Philippe Petit, September 11, 2004 … and George

Philippe Petit, it can be said, put the Twin Towers on the map.

In 1974, when he walked the wire between the two buildings, he brought a city, deep in the doldrums, a great deal of joy.

It was a CRAZY stunt, but just the ticket to spark a lot of attention to anything other than the economic conditions of the moment.

NYC was in serious trouble back then, but everyone was captivated by the madness… and Philippe became a folk hero in an instant.

On September 11, 2004, we saw a calendar event for Philippe Petit in Washington Square Park. We wouldn’t miss it for the world. We recalled with great fondness his 1974 caper, and were eager to see him again.

We scheduled an Access Project shoot in the same time frame, so that George would be in town to join us. 

Both men, Philippe and George Forss, owed their fame, to a large degree, to their connection to the Towers. Philippe, with his walk as a Man on a Wire, and George by his extraordinary photographs of the Towers starting in 1977.

It was a great day and TONS of people showed up at the event. Philippe hung ropes and did some walking between trees. He did some tricks. He rode a unicycle. He juggled. He did some of those things simultaneously!

To be honest, just that he was there…and we were all together…was wonderful. Some of us thought, just three short years before, that as New Yorkers, we might never smile again.

I had brought with me George’s postcards that had been published by Nouvelles Images in France. They had George’s images of the Towers…I thought that Philippe might like to have one.

He immediately started a line drawing from one image of the towers to the other…almost like a smile…and another from one tower to the other in the photographs…and then signed his name.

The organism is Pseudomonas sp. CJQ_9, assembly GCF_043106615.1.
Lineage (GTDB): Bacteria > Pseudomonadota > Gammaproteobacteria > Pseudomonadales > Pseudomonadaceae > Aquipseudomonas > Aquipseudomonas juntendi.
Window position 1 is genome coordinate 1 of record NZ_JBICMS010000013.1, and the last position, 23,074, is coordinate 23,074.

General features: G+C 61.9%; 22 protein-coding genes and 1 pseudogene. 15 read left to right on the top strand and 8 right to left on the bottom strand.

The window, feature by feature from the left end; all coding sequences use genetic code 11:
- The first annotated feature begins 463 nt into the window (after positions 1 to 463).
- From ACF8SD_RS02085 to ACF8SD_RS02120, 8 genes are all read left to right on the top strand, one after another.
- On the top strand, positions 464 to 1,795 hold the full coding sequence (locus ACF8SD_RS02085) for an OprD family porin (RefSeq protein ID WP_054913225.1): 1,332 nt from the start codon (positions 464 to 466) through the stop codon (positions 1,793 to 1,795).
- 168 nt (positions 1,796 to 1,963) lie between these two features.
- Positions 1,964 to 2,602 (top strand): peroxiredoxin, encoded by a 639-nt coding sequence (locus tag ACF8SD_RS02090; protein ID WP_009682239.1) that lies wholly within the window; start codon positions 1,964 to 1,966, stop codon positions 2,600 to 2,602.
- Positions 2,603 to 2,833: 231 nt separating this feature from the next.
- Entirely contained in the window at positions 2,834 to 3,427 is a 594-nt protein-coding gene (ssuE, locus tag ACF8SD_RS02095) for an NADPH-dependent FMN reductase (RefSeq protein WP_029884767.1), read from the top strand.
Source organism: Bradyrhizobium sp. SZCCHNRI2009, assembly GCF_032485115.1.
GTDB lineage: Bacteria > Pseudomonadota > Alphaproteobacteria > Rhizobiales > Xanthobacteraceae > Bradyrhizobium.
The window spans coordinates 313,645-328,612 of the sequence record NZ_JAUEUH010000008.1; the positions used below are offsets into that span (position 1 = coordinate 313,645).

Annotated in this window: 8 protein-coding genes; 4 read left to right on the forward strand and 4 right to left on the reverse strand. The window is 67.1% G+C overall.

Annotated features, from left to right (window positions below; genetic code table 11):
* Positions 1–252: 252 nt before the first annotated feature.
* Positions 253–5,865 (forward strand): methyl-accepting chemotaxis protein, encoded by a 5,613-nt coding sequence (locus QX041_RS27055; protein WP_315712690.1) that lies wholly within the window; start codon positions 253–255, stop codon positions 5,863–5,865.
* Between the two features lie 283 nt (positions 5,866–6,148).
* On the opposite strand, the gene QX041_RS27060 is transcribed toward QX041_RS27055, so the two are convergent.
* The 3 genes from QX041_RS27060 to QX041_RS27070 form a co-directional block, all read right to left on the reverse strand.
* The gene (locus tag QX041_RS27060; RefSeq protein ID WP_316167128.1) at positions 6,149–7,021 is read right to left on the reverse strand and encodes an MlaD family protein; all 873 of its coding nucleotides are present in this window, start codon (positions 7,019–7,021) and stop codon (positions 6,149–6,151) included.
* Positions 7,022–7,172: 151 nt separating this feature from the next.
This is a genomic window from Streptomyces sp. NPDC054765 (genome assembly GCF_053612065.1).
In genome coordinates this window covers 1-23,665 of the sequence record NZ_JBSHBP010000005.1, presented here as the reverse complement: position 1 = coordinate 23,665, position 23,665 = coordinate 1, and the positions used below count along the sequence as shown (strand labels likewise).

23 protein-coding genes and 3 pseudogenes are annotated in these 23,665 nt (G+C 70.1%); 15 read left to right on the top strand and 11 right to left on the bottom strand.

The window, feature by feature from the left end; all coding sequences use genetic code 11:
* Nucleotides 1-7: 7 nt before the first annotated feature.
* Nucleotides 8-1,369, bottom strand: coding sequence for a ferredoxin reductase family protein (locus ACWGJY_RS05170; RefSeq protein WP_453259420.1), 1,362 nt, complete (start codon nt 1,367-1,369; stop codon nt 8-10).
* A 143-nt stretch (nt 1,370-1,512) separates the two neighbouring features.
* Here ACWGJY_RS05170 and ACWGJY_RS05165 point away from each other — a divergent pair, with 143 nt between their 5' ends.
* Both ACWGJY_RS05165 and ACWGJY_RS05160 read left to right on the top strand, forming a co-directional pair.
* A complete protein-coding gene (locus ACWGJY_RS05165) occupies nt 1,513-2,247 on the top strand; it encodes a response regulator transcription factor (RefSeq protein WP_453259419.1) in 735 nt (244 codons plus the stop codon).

It was so touching, so moving, so unexpected. Then he handed it back to me. I was SO happy to have brought another, which he kept.

In 2004, we were still so very sad and heartbroken, but Philippe gave us a gift that day.

He worked his magic…and brought those of us old enough to remember…back to before… when he was so beloved by New Yorkers that they dared not press charges for all of the madness that his walk generated.

Nouvelles Images in France became aware of George’s work as a result of his 1994 solo show at the Musée d’Orange in France.  They had printed several of his images as postcards and one for a calendar. After September 11th, we communicated with them. I had sent them images from the Access Project that we had been working on with George for almost ten years.

I also sent them one of my images. I had photographed George working throughout the project years. As I gathered all of the Tower images together to send, I included one of mine…a very simple image of George’s view camera with the Towers in the distancealmost more as a frame of reference. I was quite amazed when they put it in the center of George’s two images in this three-image card. They chose Scale in NYC, another one of my very favorite of his images, and Triple Exposure NYC.

QE II, George Forss

From the Daily News:

Tolerant authorities said they would drop criminal trespassing and disorderly conduct charges if he would stage similar performance for the public, possibly in Central Park, and at a less dizzying height, within a week. He agreed.

Phyllis Wrynn 

Summer 2021

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